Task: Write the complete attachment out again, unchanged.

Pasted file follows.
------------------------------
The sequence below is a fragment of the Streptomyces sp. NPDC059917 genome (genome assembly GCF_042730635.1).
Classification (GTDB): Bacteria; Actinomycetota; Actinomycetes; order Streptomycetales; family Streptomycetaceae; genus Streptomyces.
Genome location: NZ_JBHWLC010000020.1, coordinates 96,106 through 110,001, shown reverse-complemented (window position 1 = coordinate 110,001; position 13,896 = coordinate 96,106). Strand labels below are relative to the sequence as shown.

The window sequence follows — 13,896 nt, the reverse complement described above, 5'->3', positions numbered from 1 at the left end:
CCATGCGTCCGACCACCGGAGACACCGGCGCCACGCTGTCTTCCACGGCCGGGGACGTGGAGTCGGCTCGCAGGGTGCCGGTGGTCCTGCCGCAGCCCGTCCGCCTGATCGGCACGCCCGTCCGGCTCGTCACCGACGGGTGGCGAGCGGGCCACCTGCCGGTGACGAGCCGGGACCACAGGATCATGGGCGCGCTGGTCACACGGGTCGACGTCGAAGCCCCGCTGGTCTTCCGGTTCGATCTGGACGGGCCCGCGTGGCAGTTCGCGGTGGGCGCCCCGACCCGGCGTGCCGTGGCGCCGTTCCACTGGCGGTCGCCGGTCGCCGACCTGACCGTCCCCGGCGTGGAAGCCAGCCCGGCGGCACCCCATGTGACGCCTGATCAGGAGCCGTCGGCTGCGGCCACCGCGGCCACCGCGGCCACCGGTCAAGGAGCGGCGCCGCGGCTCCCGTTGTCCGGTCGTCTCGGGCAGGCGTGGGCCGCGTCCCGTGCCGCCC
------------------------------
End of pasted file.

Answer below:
The sequence below is a fragment of the Streptomyces sp. NPDC059917 genome (genome assembly GCF_042730635.1).
Classification (GTDB): Bacteria; Actinomycetota; Actinomycetes; order Streptomycetales; family Streptomycetaceae; genus Streptomyces.
Genome location: NZ_JBHWLC010000020.1, coordinates 96,106 through 110,001, shown reverse-complemented (window position 1 = coordinate 110,001; position 13,896 = coordinate 96,106). Strand labels below are relative to the sequence as shown.

The window sequence follows — 13,896 nt, the reverse complement described above, 5'->3', positions numbered from 1 at the left end:
CCATGCGTCCGACCACCGGAGACACCGGCGCCACGCTGTCTTCCACGGCCGGGGACGTGGAGTCGGCTCGCAGGGTGCCGGTGGTCCTGCCGCAGCCCGTCCGCCTGATCGGCACGCCCGTCCGGCTCGTCACCGACGGGTGGCGAGCGGGCCACCTGCCGGTGACGAGCCGGGACCACAGGATCATGGGCGCGCTGGTCACACGGGTCGACGTCGAAGCCCCGCTGGTCTTCCGGTTCGATCTGGACGGGCCCGCGTGGCAGTTCGCGGTGGGCGCCCCGACCCGGCGTGCCGTGGCGCCGTTCCACTGGCGGTCGCCGGTCGCCGACCTGACCGTCCCCGGCGTGGAAGCCAGCCCGGCGGCACCCCATGTGACGCCTGATCAGGAGCCGTCGGCTGCGGCCACCGCGGCCACCGCGGCCACCGGTCAAGGAGCGGCGCCGCGGCTCCCGTTGTCCGGTCGTCTCGGGCAGGCGTGGGCCGCGTCCCGTGCCGCCC